Will Pewitt

April 25, 2010

Your Best Possible Move


Stephen could take Cynthia’s Knight with his Rook. Cynthia will probably counter by taking his Knight. This will leave her King exposed and Stephen will have her in checkmate with his two Bishops and a Pawn.


Instead, Stephen could take Cynthia’s only remaining Rook, exposing his Queen. Cynthia responds by capturing his Queen. In five moves, she will have him in checkmate using—among other things—her Rook and both Bishops. He thinks this might please her.


Stephen could take one of Cynthia’s Pawns, the closest one to his side, which has the capability of bringing back one of her lost Rooks. If he makes this move she might smile because she has told him she almost prefers being able to bring something back to life than winning the game.


Stephen could pretend he doesn’t see that his Queen is in danger via her Knight. She takes the Queen, sets it on her side slowly, and she might question whether or not he is trying to let her win. It has been one week since her boyfriend left her to live with his mother in Denver while he sorts things out. They both know he is not coming back. Now, sitting in the country club her family belongs to, watching her he thinks, Cynthia needs something to go right for her. He has been thinking this all week. However, he cannot let her think he’s simply trying to hand her something out of pity. He is a guest, a friend of the family. But he wants more.


Stephen could advance one of his Pawns and say to her, “I bet I can bring my Rook back faster than you can bring back yours.” She might see this as humorous but she probably will see it as an indication that he is not taking the game seriously. She has been, after all, fairly quiet which is either a sign that she is focused or that she does not feel like laughing very much. Either option probably leaves Stephen telling a poor joke to this audience of one who is uninterested in laughing.


Stephen could take the Knight with his Rook—as in keeping with Move 1—but she may foresee the trap ahead: that taking his Knight will leave her King exposed. In noticing this, she will counteract with some other move and, no matter how innocuous it is, will feel proud of herself for having prevented tragedy.


Stephen could reach across the chess board, pull her chin up, and say, “I love you. I always have. You are gorgeous and funny and it pains me than you are in so much pain. I love the way you compare people to food—calling someone’s nose a piece of popcorn, calling someone’s cheeks a donut hole. And I love the way you bite your nails regardless of the fact that I always tell you not to. It’s the way you can’t stop damaging yourself out of habit, that is why I will appreciate you however you are—more than anyone else ever will.”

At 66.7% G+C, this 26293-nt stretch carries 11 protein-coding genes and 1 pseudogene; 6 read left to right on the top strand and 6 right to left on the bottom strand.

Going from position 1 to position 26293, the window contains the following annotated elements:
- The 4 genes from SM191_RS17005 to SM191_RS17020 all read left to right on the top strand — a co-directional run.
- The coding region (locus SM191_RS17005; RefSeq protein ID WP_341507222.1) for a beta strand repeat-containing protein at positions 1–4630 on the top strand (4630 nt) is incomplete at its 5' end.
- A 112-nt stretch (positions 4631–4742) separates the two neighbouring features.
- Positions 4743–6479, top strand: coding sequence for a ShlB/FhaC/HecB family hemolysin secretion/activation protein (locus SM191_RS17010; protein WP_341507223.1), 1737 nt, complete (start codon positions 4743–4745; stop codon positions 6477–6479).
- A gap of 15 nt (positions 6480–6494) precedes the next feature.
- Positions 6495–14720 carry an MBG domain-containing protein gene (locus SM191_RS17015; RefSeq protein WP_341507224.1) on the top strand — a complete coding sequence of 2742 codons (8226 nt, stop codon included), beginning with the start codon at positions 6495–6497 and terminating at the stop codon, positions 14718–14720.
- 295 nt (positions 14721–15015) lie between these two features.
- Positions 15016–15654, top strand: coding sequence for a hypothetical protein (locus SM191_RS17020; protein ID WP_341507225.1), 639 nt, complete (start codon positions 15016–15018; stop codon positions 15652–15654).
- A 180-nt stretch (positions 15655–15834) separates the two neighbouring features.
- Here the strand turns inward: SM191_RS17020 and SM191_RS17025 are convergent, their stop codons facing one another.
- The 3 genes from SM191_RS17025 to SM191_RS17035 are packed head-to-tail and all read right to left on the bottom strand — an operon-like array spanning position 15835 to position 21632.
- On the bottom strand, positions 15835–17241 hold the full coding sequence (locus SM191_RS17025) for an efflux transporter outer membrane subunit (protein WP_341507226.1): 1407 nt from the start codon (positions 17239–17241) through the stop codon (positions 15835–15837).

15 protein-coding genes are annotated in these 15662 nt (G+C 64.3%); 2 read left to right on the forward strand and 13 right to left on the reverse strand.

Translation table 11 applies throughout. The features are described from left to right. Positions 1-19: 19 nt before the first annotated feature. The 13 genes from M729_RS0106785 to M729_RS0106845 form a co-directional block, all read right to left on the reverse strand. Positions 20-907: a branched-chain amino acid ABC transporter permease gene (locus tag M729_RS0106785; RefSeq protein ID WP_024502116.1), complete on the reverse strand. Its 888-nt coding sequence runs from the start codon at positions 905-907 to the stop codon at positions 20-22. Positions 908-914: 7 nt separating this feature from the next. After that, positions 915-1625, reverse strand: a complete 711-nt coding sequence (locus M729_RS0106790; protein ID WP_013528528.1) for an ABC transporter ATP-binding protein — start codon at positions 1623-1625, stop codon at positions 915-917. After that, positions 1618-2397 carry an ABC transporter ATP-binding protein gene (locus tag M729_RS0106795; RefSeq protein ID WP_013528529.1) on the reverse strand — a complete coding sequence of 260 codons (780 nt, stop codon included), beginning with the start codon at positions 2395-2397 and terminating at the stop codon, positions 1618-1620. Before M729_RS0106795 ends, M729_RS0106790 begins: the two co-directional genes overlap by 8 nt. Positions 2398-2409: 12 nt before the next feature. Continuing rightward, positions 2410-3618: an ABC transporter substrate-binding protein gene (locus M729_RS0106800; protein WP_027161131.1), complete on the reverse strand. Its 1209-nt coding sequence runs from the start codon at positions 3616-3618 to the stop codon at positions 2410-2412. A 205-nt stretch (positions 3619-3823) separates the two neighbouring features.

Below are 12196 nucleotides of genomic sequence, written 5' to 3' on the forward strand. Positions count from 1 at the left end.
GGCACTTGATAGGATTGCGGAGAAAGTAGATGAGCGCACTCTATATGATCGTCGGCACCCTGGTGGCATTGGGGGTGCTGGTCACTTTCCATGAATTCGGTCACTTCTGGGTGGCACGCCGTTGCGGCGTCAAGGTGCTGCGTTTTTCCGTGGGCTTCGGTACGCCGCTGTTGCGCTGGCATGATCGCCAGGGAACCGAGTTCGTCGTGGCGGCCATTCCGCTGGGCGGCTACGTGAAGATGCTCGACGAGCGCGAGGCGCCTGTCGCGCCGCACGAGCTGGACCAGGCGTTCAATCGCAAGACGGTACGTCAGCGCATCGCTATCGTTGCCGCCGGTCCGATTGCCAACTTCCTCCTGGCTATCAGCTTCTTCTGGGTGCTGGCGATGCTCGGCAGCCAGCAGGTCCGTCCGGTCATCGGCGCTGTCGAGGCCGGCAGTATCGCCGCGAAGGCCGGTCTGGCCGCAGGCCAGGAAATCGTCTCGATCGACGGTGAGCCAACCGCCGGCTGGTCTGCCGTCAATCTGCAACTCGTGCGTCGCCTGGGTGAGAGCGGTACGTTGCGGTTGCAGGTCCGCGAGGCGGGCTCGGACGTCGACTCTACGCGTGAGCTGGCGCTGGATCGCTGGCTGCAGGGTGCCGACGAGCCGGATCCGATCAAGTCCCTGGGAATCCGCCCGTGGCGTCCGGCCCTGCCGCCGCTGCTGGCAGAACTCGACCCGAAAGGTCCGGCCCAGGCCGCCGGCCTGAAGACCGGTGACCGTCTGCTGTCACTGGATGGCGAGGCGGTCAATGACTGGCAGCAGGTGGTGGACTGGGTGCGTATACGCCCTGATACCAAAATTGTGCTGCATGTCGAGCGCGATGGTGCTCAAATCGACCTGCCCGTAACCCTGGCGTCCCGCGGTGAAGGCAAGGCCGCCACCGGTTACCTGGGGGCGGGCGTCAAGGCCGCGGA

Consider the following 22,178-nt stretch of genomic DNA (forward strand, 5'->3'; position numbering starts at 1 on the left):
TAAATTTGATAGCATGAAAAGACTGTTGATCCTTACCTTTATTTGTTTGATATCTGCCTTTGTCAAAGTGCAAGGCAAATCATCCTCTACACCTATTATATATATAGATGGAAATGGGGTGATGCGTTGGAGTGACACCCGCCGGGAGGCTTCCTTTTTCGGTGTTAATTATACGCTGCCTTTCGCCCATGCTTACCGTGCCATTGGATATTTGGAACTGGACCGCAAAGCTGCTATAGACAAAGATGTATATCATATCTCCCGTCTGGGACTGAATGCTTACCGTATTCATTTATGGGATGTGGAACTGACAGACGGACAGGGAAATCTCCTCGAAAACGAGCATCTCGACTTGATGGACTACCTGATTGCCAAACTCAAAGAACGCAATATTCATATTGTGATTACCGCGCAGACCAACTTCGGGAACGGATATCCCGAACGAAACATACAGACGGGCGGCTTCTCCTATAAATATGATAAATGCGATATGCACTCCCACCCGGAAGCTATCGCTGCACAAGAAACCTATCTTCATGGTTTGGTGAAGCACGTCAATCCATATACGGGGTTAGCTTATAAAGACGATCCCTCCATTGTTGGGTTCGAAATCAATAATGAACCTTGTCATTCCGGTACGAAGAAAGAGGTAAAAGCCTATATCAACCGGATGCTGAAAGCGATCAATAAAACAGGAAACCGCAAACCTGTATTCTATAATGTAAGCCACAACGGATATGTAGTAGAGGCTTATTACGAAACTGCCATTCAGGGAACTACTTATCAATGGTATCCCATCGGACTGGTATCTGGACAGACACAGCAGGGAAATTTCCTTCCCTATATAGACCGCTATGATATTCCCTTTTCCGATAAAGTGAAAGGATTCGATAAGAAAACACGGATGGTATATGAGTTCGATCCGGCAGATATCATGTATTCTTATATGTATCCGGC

Stephen could reach across the chess board and say nothing. He only makes the action. Perhaps the action will be enough. He justifies this to himself, thinking, Actions are louder than words. He contemplates, If something is cliché does that make it untrue?


Stephen could lunge across the chess board and say nothing. But he knows he only wants to reach and say nothing because it will be easier on him. He will have to do less. It won’t require him to think about his words. But here I am, he thinks, obsessing over a game where nothing is ever lost, where the only consequence is a momentary loss of pride. I’m here over-thinking the situation, over-thinking your best possible move, over-thinking my options with these figures on the board—plastic objects so much smaller than the things they stand in for.


Stephen could sit for a long time. Sit and wait for her to look up. She has been staring at the board incessantly, hardly looking up to check the grandfather clock or to look at the paintings in the country club’s game room—or let alone look him in the eye. When she finally looks up he will be smiling. Something could happen.




Will Pewitt’s fiction has been published in several journals including Avery, Pindeldyboz, Avery, The Claremont Review, and Word Riot. He received the Foundation Award for Fiction from the MFA Program at the University of Arizona, where he teaches composition. His current work-in-progress is Clear Skin, a novel that investigates the disparate topics of pornography, sports, and small-town gossip.

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